Crisis-Proof Industries Off to a Poor Start

In most Western recessions, there is a crisis-proof triumvirate: booze, cigarettes and Hollywood.

Born in the Great Depression, the U.S. film industry reported box office gains during five of the last seven recessions. The Russian sectors, however, are off to a poor start.

In December, Russian box office earnings dropped 33.8 percent year on year, according to the figures from the magazine Russian Film Business Today. Cinema attendance for the period fell 45.5 percent. Winter is supposed to serve as the industry's blockbuster season, like summer does for Hollywood, said Alexander Semenov, the magazine's editor-in-chief. It also serves as a barometer to predict year-end results.

Though figures have been up year on year for the first three weeks of January, the film industry is likely to stagnate or experience a slight downturn in 2009 given the effect of the financial crisis on its consumers, Semenov said. "People with a variety of different incomes go to the movies in Russia, not just the well-to-do and middle class," he said. "The crisis isn't hurting cinema attendance enormously, but it is affecting it."

While Russian box office receipts jumped roughly 40 percent in 2008, for years monthly attendance has never fallen more than 5 percent to 10 percent year on year, according to his statistics.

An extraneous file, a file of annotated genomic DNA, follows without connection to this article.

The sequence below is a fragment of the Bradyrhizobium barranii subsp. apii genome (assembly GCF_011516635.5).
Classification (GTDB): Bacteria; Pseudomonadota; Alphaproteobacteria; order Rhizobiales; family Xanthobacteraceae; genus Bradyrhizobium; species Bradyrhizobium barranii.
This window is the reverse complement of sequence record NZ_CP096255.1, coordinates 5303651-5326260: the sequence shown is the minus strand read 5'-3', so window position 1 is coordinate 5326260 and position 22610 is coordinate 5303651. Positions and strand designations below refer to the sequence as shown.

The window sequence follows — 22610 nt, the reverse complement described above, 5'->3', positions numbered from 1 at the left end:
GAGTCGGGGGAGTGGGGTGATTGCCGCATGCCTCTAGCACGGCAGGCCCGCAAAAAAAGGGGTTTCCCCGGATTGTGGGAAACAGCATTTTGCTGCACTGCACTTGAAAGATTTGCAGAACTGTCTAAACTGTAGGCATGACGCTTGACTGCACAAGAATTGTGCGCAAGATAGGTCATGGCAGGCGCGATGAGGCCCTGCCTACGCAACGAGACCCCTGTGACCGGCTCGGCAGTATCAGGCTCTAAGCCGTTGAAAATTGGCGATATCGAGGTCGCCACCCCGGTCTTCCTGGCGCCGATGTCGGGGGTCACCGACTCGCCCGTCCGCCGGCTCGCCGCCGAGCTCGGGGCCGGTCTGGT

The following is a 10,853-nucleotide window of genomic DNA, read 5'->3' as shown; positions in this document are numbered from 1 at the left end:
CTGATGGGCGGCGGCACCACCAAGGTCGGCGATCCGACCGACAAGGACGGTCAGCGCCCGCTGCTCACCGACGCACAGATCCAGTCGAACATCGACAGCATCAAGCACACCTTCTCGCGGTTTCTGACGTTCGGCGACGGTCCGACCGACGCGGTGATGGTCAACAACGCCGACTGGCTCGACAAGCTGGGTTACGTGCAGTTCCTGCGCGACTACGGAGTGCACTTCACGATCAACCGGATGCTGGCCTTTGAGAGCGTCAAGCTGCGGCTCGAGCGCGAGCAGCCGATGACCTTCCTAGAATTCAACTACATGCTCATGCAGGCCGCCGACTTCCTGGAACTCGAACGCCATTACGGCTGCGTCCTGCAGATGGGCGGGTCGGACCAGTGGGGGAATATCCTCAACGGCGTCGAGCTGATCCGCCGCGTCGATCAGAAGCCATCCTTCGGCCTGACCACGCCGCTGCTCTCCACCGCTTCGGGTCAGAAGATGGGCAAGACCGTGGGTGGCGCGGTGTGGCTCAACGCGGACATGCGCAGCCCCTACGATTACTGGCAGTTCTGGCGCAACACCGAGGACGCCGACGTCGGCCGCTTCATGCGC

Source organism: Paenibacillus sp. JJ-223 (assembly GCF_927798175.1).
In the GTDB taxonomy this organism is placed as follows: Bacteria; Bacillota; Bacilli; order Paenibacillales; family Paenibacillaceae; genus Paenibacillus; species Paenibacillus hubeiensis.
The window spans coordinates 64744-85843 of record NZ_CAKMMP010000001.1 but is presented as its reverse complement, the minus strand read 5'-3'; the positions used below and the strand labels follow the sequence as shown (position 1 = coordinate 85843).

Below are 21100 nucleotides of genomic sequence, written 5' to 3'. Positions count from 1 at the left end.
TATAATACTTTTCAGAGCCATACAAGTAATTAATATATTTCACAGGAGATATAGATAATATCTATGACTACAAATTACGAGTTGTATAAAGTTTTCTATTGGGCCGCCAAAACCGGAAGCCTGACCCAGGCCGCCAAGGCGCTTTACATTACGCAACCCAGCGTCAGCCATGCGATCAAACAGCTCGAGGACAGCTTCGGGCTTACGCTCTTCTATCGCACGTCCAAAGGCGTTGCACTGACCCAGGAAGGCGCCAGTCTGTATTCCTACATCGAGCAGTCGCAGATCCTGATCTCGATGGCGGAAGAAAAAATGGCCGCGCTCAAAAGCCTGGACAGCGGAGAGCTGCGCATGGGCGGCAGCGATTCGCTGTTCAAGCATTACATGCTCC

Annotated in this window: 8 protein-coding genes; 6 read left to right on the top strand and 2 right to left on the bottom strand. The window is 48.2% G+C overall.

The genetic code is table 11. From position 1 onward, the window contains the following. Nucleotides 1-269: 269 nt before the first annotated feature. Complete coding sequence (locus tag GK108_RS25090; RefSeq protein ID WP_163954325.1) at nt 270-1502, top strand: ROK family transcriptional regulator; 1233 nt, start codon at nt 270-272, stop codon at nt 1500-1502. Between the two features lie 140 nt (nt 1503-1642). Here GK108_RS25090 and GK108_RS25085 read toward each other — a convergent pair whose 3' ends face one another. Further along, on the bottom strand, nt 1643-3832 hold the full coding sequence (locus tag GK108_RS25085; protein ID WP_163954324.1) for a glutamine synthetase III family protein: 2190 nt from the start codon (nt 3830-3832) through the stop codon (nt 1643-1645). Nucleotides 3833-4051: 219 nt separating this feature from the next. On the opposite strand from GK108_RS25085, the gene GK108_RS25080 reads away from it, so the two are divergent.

The industry is financially dependent on private investors, moviegoers and the state, which has invested millions of dollars into the industry in the past couple of years. All three parties are likely to have less money in 2009, and there will probably be fewer film releases because of the crisis, said Nikita Trynkin, chief financial officer at First Media Fund, a private film investment fund.

Other traditionally recession-proof industries appear likely to get hit as well. Vodka sales were down 19.4 percent for the month of November year on year, the most recent data released by the State Statistics Service. Beer sales for the same period were down 9.6 percent.

Even output of cigarettes was dropping off in November. Domestically, 35 billion cigarettes were produced in the month, a 5.5 percent decline from October and 5.1 percent fall year on year, according to the State Statistics Service.

Natasha Zagvozdina, a retail analyst at Renaissance Capital, said the crisis might give the two domestically produced beverages a boost as imported alcohols, such as wine, become more expensive. "Now because of the devaluation of the ruble, all imports will become much less affordable," Zagvozdina said. "Consumers, rationing their spending, are turning to domestically produced vodka again."

During the 1998 crisis, beer consumption did increase, but no more than it did in 1997, according to Euromonitor. Vodka consumption during the period actually decreased.

While the contemporary Russian film industry barely existed in 1998, one might view 1930s Hollywood as a precedent, said Trynkin of First Media Fund.

"The Great Depression in the U.S. resulted in the golden age of Hollywood," he said.